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All that I survey ...

Updated on October 27, 2012

What, do you think?

Is it just me, or have we become a survey-addicted society of needy poll-takers, temperature takers, and care-fakers?

I finish a business trip to a hotel, and they want to know how well I enjoyed my lodging experience. I slept and showered there. There was a bed. There was water. It's usually not too different from that, regardless of the experience, at least for business travel.

I take my car in for regular 5,000-mile service, and they want to know whether the service professional asked me if I wanted to have my car washed, whether they jumped for joy when I arrived, or whether they said "God bless" when I sneezed. After my visit, they call me, then email. Then call again. Email twice more. Did I answer already? If my answer isn't "Excellent!!!", then why not? How can we make coming to see us like being in a helicopter dropped onto the Superbowl stage to jam with Prince, then being handed the football and scoring the winning run in front of 6 million adoring viewers?

I understand it's great to get input from customers when embarking on a new business strategy, and with Survey Monkey and other tools on the scene, the opportunities to take the temperature of everyone out there has to be incredibly appealing. But after a while, especially after being hounded three or four times by a place at which I had a nebulous visit for unimportant reasons, to validate their business plan, my opinion turns from neutral to negative. It's not unlike that disingenuous feeling you get when you call a company and get an automated response that says, "We care about your business, so please listen to this instrumental version of Aerosmith's "Dude Looks Like a Lady" for 45 minutes while we do things more important than taking care of your whiny needs, which we really wish you'd handle by combing through 4,000 frequently asked questions instead of calling us!"

Do you take too many polls?

See results
Take my survey and nobody gets hurt...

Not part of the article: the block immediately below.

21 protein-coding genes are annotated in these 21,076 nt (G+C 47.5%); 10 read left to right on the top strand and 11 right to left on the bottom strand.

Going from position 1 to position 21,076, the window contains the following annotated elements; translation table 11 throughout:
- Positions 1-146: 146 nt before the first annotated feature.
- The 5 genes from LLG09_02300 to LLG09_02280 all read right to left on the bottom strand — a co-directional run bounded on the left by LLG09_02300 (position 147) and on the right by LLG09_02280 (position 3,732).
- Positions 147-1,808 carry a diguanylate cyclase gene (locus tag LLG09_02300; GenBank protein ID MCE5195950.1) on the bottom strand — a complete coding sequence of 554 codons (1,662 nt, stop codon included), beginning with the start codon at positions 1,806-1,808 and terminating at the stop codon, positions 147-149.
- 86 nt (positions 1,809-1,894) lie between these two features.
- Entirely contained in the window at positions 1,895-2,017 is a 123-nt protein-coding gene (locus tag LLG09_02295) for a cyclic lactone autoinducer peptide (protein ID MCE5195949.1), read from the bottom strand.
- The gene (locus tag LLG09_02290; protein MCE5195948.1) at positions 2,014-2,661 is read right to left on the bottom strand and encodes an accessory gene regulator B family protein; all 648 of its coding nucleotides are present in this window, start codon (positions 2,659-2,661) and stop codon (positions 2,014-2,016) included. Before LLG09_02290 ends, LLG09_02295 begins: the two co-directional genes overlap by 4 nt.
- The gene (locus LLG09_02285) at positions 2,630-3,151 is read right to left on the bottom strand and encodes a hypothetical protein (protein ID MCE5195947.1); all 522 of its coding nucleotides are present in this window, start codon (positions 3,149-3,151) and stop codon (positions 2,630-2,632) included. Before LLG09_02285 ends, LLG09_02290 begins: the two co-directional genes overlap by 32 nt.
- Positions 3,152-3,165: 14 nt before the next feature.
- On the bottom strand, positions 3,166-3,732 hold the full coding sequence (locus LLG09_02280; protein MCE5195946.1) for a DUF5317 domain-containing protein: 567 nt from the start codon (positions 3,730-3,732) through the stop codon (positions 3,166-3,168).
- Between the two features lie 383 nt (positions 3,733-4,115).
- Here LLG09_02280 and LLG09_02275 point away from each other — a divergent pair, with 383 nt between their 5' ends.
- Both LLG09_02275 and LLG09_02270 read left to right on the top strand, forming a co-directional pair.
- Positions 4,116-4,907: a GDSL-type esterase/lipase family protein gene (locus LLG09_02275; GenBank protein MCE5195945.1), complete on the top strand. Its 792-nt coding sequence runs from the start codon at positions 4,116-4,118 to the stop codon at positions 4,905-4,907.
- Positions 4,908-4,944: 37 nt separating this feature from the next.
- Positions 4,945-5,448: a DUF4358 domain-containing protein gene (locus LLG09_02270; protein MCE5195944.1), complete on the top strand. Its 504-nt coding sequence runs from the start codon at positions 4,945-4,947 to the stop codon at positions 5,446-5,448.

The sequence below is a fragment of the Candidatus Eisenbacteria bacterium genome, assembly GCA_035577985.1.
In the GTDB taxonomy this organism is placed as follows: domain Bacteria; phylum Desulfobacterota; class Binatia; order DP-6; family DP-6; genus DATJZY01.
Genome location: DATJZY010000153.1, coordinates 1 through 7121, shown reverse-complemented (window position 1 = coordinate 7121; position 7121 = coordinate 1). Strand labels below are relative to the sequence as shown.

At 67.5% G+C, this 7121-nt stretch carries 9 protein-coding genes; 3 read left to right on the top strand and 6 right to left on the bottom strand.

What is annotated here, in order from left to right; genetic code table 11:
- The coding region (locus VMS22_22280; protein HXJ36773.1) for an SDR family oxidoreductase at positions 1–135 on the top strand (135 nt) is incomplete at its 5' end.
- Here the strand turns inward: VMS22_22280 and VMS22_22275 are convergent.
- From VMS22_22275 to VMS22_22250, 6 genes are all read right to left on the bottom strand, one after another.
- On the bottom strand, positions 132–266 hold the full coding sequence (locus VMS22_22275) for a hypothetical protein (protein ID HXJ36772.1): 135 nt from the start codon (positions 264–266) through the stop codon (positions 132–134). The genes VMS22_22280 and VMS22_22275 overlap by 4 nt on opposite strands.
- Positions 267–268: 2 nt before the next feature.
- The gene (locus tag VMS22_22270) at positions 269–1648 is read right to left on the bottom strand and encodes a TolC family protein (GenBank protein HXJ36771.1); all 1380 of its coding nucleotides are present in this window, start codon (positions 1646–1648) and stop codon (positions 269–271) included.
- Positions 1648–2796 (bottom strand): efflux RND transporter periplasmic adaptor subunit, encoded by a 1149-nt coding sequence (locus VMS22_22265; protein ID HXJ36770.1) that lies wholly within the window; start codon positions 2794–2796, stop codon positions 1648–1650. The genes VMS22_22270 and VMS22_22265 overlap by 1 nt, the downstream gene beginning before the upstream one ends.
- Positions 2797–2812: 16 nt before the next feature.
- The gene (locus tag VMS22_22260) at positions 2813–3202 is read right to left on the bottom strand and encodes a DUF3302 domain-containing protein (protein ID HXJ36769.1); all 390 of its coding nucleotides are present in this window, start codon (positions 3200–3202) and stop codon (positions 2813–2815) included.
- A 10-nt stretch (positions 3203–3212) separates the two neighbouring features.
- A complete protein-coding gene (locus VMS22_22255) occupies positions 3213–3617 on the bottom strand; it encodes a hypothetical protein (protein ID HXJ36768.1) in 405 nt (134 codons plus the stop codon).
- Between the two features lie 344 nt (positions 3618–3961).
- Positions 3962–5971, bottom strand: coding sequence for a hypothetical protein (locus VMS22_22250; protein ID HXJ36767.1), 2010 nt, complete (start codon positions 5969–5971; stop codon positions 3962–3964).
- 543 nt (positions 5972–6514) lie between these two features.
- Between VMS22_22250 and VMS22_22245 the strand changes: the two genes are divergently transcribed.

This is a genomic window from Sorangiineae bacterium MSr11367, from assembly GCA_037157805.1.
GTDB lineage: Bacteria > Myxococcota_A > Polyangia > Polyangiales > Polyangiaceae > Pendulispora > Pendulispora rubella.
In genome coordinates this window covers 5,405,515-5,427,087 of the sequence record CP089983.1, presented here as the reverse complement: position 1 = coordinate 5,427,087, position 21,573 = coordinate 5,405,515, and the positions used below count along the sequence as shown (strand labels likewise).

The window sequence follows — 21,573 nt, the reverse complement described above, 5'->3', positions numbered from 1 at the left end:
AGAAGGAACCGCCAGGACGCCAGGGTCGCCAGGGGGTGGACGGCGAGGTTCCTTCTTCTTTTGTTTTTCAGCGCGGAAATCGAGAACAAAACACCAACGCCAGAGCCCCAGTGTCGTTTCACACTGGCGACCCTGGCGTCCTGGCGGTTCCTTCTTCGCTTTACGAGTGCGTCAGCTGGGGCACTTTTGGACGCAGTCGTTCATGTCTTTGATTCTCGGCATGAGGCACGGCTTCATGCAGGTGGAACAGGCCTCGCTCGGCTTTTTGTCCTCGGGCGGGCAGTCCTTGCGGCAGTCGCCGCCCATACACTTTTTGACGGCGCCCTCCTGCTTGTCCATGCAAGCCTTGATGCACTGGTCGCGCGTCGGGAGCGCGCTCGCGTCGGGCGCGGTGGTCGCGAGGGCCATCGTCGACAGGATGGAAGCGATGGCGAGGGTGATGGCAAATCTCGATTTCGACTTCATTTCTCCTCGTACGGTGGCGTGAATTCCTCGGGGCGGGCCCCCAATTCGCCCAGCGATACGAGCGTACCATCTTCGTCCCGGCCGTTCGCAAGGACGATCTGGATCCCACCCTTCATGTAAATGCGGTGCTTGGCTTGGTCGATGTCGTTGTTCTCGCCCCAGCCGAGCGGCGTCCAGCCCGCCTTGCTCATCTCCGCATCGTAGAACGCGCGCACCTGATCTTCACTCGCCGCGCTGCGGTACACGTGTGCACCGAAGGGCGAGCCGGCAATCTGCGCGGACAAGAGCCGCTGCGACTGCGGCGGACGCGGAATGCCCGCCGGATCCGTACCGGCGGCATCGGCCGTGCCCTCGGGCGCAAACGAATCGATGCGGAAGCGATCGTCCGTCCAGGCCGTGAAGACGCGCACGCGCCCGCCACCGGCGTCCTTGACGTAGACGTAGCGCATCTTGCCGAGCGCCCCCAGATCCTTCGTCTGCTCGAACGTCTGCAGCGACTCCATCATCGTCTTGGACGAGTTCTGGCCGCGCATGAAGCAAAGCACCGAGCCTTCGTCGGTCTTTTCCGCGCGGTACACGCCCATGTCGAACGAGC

Take my survey and nobody gets hurt...

Let me count the ways

Of course, this being election season, polls themselves are newsworthy. So, basically, this means we're being asked what we think, then someone publishes what we think, then we register what we think about what we think, by taking polls about the polls. Which, naturally generates all kinds of ego-speak about why everyone else should think like we think despite knowing they don't because we've already surveyed everyone else, and they are pretty embedded into what they think, because the survey said so...

It's like the thermometer taking the temperature of the thermometer. And it's all pretty tepid.

In quantum mechanics, they call this cognitive bias the observer-expectancy effect, and it patterns itself in many forms - the idea that what is observed is affected by the act of observation. So our observations of polls affects the polls themselves. I liken it to the concept of time travel and how, if theoretically possible, a person's actions in the past could create a butterfly effect, regardless of intent.

So each week, some random household is being asked how who they would vote for, as if something new is going to be revealed to change their preference in the election, or some underlying bias is going to suddenly change from one week to the next. And we study these numbers as if they matter, for reasons unclear, because we think our intents are going to pattern themselves out there somehow in some poll.

It's polling for the sake of polling, for reasons that add little to no value in our lives.

Not terribly unlike the car mechanic poll that wants to know whether the service adviser offered me a Kleenex.

How do you feel about what you're reading so far?

See results
Survey says ... ! (Richard Dawson, RIP 2012)
Survey says ... ! (Richard Dawson, RIP 2012)

Validation

Of course, I'm just being goofy - I do that from time to time (or perhaps most of the time), because obviously I can just choose to ignore these polls, just like ignoring a call from a number I don't recognize. Speaking of which, I was validated just this week by New York Times pollster Nate Silver, who said he thought there was too much hype around the everyday shifts in political polls.

"People are really bad about how they use polls, [it] can actually get us into trouble," Silver said. "A lot of news is just entertainment masquerading as news."

Campaigns, Silver said, "actually do get it."

"The media is the one who covers the campaign in a silly way a lot of the time," he explained. "A lot of the time nothing happens in a day." (Source www.businessinsider.com).